T: LATimes, blog: Same sentence as in 2000 "one-man, one-woman" but now it’s to rescind a right already recognize, we fervently hope… Emphatic support of the No on 8 campaign?
S: Yes, and a fondness for the word ‘fervently’ in editorials.
T Another power measure is the size and coherence?
T 2-4% of American pop is G&L
S: My belief is 4-7% based on maarketing. I’ve seen numbers as low as 2% and as high as 10%. 4-7 is probably more accurate.
T: That excludes bisexuality?
Bisexuals two percent?
S: Or even less, but there’s definitional problems: alternating, last year, last five years, a more porous category.
T 23% of G&L voted for Bush, therefore less cohesive than AAs yes?
S: Hard to imagine a group more cohesive than AAs, though.
T A small political group can be politically powerful?
T: Jews are small community but powerful?
S: Well yes
T A small group could be more politically powerful in a closer election, yes?
S: Well by defnintion, the size of the group would matter
T: Both Obama and Clinton, they actively sought LGBT support?
S: Yes, but all got special attention. Everyone with a pulse got attention.
T: But weren’t they interested in the L&Gs for their money?
S: Actively courted L&G, labor, latino, AAs, but I don’t like your word special. I don’t think the attention was special.
T: Is L&G a Democratic constituency?
T: Persuasion is ameasure ofpower?
S: well, for Dahl, it is important, in appealing to political norms. Apply these norms to us as you do to others. not only the oratorical skills of the group but also how closely and deeply the larger majority holds the norms and includes the minorityin the group.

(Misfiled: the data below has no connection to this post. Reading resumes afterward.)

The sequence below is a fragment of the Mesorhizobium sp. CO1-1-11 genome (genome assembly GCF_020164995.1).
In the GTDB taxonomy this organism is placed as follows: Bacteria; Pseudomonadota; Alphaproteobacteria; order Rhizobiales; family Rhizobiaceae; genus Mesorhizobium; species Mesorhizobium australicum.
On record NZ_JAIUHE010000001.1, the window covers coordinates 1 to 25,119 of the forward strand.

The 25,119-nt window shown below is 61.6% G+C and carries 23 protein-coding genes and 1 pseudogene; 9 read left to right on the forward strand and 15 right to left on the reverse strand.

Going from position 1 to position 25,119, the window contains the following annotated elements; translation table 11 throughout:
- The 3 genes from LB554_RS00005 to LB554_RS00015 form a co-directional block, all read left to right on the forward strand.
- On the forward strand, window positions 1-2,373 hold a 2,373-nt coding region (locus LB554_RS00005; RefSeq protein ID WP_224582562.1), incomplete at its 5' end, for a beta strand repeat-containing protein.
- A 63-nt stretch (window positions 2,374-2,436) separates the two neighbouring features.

T: Persuasion does matter though
S: Does, but it’s a weak.
T: Abolitionists used idea-based intellectual appeal, thuogh?
S: not the highest, AAs used a whole host of strategies: freedom riders, boycotts, sit in strikes, television, marches, Pettis bridge got on tv by coincidence and in peoples lviing rooms. Idea of justice was a role but not the only role.
t: let’s talk about how violence perttains. violence usually backfires, yes?
S: Usually, although the Klan disenfranchizes large numnbers of people using violence when people looked the other way.
T: G&L appeal to internalized norms of fairness, yes?
S: QUalified yes, to have people be symp[athetic rather than hostile is better. But I’m not sure sympathy is a TACTIC.
T: If a group is appealing to fairness, violence means they will lose that appeal, yes or no?
S: Well, sometimes in civil rights movement violence ameliorated the goodwill of the civil rights movement.
T: YOUr deposition, then: page 190: In the democratic process violence is negatively received. If a group is appealing to norms of fairness, the moment they engage in violence they lose, right?